Ryan is still a likeable guy despite all these things. He doesn’t get off on firing people; it is just how he makes his living and it affords him the lifestyle that suits him best. Another reason he endears is because Clooney plays him so smoothly. You could say it isn’t much of a stretch for him but playing Ryan and going through everything he does means seeing a Clooney that is finally accepting his own mortality and questioning what kind of meaning his later years will hold for him. When his boss (Jason Bateman) informs him that his job may become locally executed, Ryan realizes that his grounding means that life will finally stop moving at 500 miles an hour. Meanwhile, the girl he is showing the professional ropes to (Anna Kendrick) reminds him of what it means to be young and how to believe in the possibilities people offer and the woman he is romantically roped up with (Vera Farmiga) suddenly seems like that possibility.

UP IN THE AIR may touch on some fairly contrived topics and set itself in an all too timely milieu but with Reitman in the captain’s chair, the flight is completely turbulence free. Reitman has crafted a poignant reflection on where America is right now, in terms of the economy and their value system, that is always insightful and never judgmental. He pulls performances from his cast that are so fine in their restraint and their candidness. He puts it all together with style and finesse and, by taking to the lofty skies, he cements himself as a great modern storyteller. Perhaps most importantly, in what is so often called the darkest period America has had to face in years, Reitman somehow pays homage to how trying it all is while reminding us that it is also perfectly acceptable to laugh.

Wednesday, February 17, 2010

Best of Black Sheep: AVATAR

Written and Directed by James Cameron
Starring Sam Worthington, Zoe Saldana, Michelle Rodriguez and Sigourney Weaver

Jake Sully: I see you.

And here we are. The day has finally arrived. It only took about ten years but James Cameron’s labour of a lot of love, AVATAR, has finally been revealed to a world that has been desperately waiting for it. You’d think it were the second coming from the way people have been lining up for tickets or even from the way in which the film has been marketed. Supposedly, it will change the way we see movies. I haven’t seen a “normal” movie since watching AVATAR earlier today so I can’t fully test that theory but I can see where they’re going with it. AVATAR is nothing if not inventive and expansive. It is certainly unlike anything I’ve seen before but I’m not necessarily clamoring to see it again and again.

I should mention that I’m something of a purist. I am a great lover of cinema but I’m not always able to get on board with drastic change right away. AVATAR presents great possibility for the future of cinema. 3D technology has never been applied to live-action footage (if we can really call this live-action, considering only 40% is real footage and the rest is CG) as extensively as it has been here. My concern is that it could always end up gimmicky instead of relevant. Cameron infuses 3D into AVATAR with such delicate care though that every image becomes an interactive experience. At times, it is as if he is speaking directly to the audience with a visual language that is as original as the planet Pandora, where all of this movie magic takes place. The visual impact is staggering but it is the manner in which the audience is involved in the picture that will make AVATAR memorable.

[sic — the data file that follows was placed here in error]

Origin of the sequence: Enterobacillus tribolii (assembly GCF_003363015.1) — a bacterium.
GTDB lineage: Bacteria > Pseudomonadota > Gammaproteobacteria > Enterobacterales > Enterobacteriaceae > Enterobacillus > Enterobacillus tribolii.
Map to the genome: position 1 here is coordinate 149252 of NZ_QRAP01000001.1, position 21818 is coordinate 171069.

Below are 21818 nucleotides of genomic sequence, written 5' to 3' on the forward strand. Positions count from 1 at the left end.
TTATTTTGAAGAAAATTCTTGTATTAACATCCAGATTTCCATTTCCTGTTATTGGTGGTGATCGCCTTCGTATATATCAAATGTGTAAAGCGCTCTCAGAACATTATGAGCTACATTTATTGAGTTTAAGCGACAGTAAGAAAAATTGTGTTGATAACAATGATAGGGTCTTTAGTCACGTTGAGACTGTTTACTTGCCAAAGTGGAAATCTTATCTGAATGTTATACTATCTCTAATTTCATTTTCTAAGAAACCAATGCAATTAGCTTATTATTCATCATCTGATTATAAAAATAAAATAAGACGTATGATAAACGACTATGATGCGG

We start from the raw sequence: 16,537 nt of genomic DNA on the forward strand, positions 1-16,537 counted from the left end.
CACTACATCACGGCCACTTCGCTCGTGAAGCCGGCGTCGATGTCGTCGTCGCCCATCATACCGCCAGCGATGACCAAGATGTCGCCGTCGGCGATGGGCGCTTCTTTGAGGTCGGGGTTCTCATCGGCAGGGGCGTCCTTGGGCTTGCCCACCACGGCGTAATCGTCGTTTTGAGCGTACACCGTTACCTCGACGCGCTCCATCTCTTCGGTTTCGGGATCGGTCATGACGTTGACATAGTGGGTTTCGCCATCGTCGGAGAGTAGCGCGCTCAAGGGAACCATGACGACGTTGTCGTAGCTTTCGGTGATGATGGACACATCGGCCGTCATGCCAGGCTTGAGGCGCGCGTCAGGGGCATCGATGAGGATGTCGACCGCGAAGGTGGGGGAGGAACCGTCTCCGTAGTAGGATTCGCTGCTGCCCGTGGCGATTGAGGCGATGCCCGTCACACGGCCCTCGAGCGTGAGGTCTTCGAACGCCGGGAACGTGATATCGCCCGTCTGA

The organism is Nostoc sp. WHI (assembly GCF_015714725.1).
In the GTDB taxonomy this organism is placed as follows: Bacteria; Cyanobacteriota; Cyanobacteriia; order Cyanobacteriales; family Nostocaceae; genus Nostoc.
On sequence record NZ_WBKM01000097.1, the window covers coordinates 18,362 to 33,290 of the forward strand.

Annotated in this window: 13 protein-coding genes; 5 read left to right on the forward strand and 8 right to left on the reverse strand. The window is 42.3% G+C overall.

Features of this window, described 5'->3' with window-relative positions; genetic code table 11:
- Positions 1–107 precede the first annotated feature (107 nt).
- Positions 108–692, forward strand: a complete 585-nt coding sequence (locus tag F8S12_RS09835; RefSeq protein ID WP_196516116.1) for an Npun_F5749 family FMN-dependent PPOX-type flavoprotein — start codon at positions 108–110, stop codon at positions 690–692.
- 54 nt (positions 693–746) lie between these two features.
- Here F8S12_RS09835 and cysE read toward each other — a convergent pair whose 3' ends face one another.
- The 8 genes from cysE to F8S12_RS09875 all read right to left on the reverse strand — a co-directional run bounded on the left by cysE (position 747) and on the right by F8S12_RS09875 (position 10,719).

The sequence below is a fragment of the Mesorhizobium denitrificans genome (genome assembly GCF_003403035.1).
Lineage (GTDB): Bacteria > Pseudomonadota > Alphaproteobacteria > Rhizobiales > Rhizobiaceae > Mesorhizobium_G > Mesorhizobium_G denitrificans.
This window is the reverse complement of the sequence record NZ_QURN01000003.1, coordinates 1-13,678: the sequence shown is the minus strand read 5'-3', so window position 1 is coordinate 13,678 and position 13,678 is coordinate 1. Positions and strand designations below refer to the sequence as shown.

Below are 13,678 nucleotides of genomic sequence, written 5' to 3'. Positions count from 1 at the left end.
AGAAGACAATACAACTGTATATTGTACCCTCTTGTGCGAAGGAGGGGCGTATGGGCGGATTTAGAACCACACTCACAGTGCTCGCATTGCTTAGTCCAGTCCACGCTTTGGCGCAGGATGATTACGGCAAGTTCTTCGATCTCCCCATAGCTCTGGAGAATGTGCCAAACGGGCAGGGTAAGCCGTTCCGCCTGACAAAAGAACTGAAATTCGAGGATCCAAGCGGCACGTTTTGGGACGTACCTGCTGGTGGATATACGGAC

Now, if Cameron had spent as much time fleshing out his story and characters as he did on the look of the film, he might have a masterpiece on his hands. The film’s failings are not so bad that they detract from the overall enjoyment factor but with a near three-hour run time, I found myself facing them more often than I would have liked to. If it weren’t for the technological advancements, AVATAR would be nothing more than a really long commercial for going green. None too surprisingly, mankind (or maybe just the Americans as they are the only people around) messes up Earth pretty bad in the future and needs to go elsewhere to pillage for natural resources. Pandora is a highly volatile environment and its inhabitants are deeply spiritual, have a profound connection to their planet and subsequently are completely misunderstood by the belligerent invaders. By keeping it vague, Cameron paints a blanket evil and gives it the already hated face of corporate America. Who knew their reign of terror had such far reach?

Whether AVATAR will truly change the way we watch movies remains to be seen. Only time will tell if the technology Cameron pushed is used to strengthen or further cheapen Hollywood films. That same time will tell whether AVATAR is a passing fascination or a truly great piece of cinema. There is no denying though that Cameron has justified his crown as one of the great blockbuster filmmakers of our time. He has crafted a work that truly transcends what it means to see a film and invites the audience to partake in a unique experience instead. For the first time in a long time, Hollywood has a movie that is a must-see on the big screen.